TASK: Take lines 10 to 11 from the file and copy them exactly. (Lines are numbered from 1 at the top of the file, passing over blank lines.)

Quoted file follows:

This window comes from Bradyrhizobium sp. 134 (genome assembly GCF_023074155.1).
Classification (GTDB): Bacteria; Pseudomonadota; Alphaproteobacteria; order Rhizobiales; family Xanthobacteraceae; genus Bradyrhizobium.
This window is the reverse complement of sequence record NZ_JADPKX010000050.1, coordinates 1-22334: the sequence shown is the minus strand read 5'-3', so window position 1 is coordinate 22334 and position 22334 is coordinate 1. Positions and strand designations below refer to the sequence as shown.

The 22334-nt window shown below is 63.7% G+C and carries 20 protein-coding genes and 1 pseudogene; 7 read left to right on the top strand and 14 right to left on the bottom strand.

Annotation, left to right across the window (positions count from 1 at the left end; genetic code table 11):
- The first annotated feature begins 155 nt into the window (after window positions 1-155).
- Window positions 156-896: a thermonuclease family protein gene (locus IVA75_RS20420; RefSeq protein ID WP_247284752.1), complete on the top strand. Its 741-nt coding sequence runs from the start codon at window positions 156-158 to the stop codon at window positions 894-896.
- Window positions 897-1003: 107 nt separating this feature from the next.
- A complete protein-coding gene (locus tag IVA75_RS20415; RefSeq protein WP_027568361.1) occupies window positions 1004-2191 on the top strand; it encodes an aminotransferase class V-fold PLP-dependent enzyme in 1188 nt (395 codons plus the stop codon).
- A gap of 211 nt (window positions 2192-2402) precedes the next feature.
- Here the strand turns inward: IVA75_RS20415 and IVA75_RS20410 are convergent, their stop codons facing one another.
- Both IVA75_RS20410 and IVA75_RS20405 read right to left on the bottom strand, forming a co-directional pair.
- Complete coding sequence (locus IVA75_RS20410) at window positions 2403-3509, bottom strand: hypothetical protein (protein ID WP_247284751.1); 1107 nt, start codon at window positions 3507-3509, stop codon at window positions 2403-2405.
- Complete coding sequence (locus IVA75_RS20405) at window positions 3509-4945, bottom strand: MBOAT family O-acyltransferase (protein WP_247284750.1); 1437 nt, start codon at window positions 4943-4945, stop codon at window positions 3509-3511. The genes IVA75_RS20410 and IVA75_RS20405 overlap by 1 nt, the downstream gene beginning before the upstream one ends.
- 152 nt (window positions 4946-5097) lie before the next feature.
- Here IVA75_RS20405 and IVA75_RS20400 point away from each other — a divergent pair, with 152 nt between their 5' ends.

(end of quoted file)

- A gap of 211 nt (window positions 2192-2402) precedes the next feature.
- Here the strand turns inward: IVA75_RS20415 and IVA75_RS20410 are convergent, their stop codons facing one another.